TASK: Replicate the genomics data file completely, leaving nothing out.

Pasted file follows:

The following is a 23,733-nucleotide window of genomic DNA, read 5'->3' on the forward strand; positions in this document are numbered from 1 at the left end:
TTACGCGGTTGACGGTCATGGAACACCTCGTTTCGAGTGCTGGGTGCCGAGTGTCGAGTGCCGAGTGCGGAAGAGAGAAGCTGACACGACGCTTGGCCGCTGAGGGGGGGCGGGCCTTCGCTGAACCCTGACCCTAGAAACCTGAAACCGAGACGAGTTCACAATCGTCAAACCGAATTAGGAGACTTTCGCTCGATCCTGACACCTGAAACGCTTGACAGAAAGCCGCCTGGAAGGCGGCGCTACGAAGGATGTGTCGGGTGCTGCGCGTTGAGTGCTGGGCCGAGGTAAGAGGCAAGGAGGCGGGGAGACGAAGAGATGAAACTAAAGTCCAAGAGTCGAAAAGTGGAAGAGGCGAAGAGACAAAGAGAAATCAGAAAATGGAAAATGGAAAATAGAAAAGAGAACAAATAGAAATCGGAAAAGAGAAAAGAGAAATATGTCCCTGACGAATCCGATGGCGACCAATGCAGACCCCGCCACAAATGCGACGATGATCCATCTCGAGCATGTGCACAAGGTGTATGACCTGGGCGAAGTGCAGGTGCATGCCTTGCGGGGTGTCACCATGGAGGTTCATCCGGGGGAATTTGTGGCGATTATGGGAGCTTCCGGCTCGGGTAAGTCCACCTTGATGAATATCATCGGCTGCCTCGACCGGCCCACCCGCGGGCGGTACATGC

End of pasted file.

The following is a 23,733-nucleotide window of genomic DNA, read 5'->3' on the forward strand; positions in this document are numbered from 1 at the left end:
TTACGCGGTTGACGGTCATGGAACACCTCGTTTCGAGTGCTGGGTGCCGAGTGTCGAGTGCCGAGTGCGGAAGAGAGAAGCTGACACGACGCTTGGCCGCTGAGGGGGGGCGGGCCTTCGCTGAACCCTGACCCTAGAAACCTGAAACCGAGACGAGTTCACAATCGTCAAACCGAATTAGGAGACTTTCGCTCGATCCTGACACCTGAAACGCTTGACAGAAAGCCGCCTGGAAGGCGGCGCTACGAAGGATGTGTCGGGTGCTGCGCGTTGAGTGCTGGGCCGAGGTAAGAGGCAAGGAGGCGGGGAGACGAAGAGATGAAACTAAAGTCCAAGAGTCGAAAAGTGGAAGAGGCGAAGAGACAAAGAGAAATCAGAAAATGGAAAATGGAAAATAGAAAAGAGAACAAATAGAAATCGGAAAAGAGAAAAGAGAAATATGTCCCTGACGAATCCGATGGCGACCAATGCAGACCCCGCCACAAATGCGACGATGATCCATCTCGAGCATGTGCACAAGGTGTATGACCTGGGCGAAGTGCAGGTGCATGCCTTGCGGGGTGTCACCATGGAGGTTCATCCGGGGGAATTTGTGGCGATTATGGGAGCTTCCGGCTCGGGTAAGTCCACCTTGATGAATATCATCGGCTGCCTCGACCGGCCCACCCGCGGGCGGTACATGC